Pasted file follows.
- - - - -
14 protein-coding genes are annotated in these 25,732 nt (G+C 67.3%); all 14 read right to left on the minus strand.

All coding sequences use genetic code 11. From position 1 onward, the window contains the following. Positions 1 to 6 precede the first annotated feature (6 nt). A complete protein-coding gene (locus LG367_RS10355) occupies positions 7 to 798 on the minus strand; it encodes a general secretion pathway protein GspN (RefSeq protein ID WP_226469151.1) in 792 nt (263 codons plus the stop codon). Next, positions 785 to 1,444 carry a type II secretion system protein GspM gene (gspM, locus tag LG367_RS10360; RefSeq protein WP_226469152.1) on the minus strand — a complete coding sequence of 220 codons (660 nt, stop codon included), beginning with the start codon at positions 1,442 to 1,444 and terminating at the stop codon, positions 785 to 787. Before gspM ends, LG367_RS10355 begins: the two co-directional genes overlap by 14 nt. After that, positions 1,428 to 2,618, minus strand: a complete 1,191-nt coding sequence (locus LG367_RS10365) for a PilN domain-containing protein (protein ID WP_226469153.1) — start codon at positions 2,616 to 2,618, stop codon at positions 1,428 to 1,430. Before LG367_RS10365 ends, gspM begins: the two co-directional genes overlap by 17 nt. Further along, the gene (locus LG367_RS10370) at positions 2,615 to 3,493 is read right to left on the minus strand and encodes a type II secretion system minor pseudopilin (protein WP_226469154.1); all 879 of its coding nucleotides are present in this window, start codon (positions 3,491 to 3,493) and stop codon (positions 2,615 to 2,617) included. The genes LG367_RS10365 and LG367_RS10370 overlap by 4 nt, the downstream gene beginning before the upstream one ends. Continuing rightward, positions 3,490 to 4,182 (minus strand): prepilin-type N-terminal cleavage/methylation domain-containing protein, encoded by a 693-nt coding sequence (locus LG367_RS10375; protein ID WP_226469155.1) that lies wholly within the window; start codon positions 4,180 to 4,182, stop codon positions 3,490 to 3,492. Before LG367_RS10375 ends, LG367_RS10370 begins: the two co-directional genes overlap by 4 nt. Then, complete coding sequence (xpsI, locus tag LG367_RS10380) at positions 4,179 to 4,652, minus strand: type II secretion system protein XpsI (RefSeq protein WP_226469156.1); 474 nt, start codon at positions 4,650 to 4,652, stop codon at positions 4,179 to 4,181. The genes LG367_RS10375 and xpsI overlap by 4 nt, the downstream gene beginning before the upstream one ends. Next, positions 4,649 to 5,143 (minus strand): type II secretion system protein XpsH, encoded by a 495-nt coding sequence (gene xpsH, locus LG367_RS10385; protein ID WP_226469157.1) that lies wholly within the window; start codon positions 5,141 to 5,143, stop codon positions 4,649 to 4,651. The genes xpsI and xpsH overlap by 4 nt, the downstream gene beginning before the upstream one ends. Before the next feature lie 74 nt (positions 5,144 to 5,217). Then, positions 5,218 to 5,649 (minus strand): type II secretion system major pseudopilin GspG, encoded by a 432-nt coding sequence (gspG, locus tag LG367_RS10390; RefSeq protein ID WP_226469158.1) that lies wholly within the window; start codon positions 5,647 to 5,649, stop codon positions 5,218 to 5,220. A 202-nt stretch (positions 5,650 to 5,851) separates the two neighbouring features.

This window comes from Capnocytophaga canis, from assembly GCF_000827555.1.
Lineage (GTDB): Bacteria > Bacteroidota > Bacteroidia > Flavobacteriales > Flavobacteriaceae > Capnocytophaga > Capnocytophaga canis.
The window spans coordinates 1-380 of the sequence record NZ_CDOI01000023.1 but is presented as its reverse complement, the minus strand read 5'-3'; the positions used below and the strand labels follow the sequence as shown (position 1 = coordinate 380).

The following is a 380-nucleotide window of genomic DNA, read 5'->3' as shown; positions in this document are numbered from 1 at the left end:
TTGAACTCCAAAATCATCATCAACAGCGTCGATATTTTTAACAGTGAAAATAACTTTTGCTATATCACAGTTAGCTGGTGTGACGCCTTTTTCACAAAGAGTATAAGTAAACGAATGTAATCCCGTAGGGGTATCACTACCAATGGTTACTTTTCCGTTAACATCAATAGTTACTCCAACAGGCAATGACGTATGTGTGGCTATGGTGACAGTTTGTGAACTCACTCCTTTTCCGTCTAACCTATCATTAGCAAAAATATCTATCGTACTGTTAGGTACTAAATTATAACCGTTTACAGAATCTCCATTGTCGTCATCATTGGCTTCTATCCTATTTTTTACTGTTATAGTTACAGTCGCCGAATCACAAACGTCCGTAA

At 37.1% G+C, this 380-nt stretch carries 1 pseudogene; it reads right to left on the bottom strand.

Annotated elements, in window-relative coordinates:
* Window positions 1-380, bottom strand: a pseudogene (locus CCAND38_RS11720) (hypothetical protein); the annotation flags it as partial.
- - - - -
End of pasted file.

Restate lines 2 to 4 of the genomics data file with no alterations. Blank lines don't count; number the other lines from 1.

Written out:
All coding sequences use genetic code 11. From position 1 onward, the window contains the following. Positions 1 to 6 precede the first annotated feature (6 nt). A complete protein-coding gene (locus LG367_RS10355) occupies positions 7 to 798 on the minus strand; it encodes a general secretion pathway protein GspN (RefSeq protein ID WP_226469151.1) in 792 nt (263 codons plus the stop codon). Next, positions 785 to 1,444 carry a type II secretion system protein GspM gene (gspM, locus tag LG367_RS10360; RefSeq protein WP_226469152.1) on the minus strand — a complete coding sequence of 220 codons (660 nt, stop codon included), beginning with the start codon at positions 1,442 to 1,444 and terminating at the stop codon, positions 785 to 787. Before gspM ends, LG367_RS10355 begins: the two co-directional genes overlap by 14 nt. After that, positions 1,428 to 2,618, minus strand: a complete 1,191-nt coding sequence (locus LG367_RS10365) for a PilN domain-containing protein (protein ID WP_226469153.1) — start codon at positions 2,616 to 2,618, stop codon at positions 1,428 to 1,430. Before LG367_RS10365 ends, gspM begins: the two co-directional genes overlap by 17 nt. Further along, the gene (locus LG367_RS10370) at positions 2,615 to 3,493 is read right to left on the minus strand and encodes a type II secretion system minor pseudopilin (protein WP_226469154.1); all 879 of its coding nucleotides are present in this window, start codon (positions 3,491 to 3,493) and stop codon (positions 2,615 to 2,617) included. The genes LG367_RS10365 and LG367_RS10370 overlap by 4 nt, the downstream gene beginning before the upstream one ends. Continuing rightward, positions 3,490 to 4,182 (minus strand): prepilin-type N-terminal cleavage/methylation domain-containing protein, encoded by a 693-nt coding sequence (locus LG367_RS10375; protein ID WP_226469155.1) that lies wholly within the window; start codon positions 4,180 to 4,182, stop codon positions 3,490 to 3,492. Before LG367_RS10375 ends, LG367_RS10370 begins: the two co-directional genes overlap by 4 nt. Then, complete coding sequence (xpsI, locus tag LG367_RS10380) at positions 4,179 to 4,652, minus strand: type II secretion system protein XpsI (RefSeq protein WP_226469156.1); 474 nt, start codon at positions 4,650 to 4,652, stop codon at positions 4,179 to 4,181. The genes LG367_RS10375 and xpsI overlap by 4 nt, the downstream gene beginning before the upstream one ends. Next, positions 4,649 to 5,143 (minus strand): type II secretion system protein XpsH, encoded by a 495-nt coding sequence (gene xpsH, locus LG367_RS10385; protein ID WP_226469157.1) that lies wholly within the window; start codon positions 5,141 to 5,143, stop codon positions 4,649 to 4,651. The genes xpsI and xpsH overlap by 4 nt, the downstream gene beginning before the upstream one ends. Before the next feature lie 74 nt (positions 5,144 to 5,217). Then, positions 5,218 to 5,649 (minus strand): type II secretion system major pseudopilin GspG, encoded by a 432-nt coding sequence (gspG, locus tag LG367_RS10390; RefSeq protein ID WP_226469158.1) that lies wholly within the window; start codon positions 5,647 to 5,649, stop codon positions 5,218 to 5,220. A 202-nt stretch (positions 5,650 to 5,851) separates the two neighbouring features.

This window comes from Capnocytophaga canis, from assembly GCF_000827555.1.
Lineage (GTDB): Bacteria > Bacteroidota > Bacteroidia > Flavobacteriales > Flavobacteriaceae > Capnocytophaga > Capnocytophaga canis.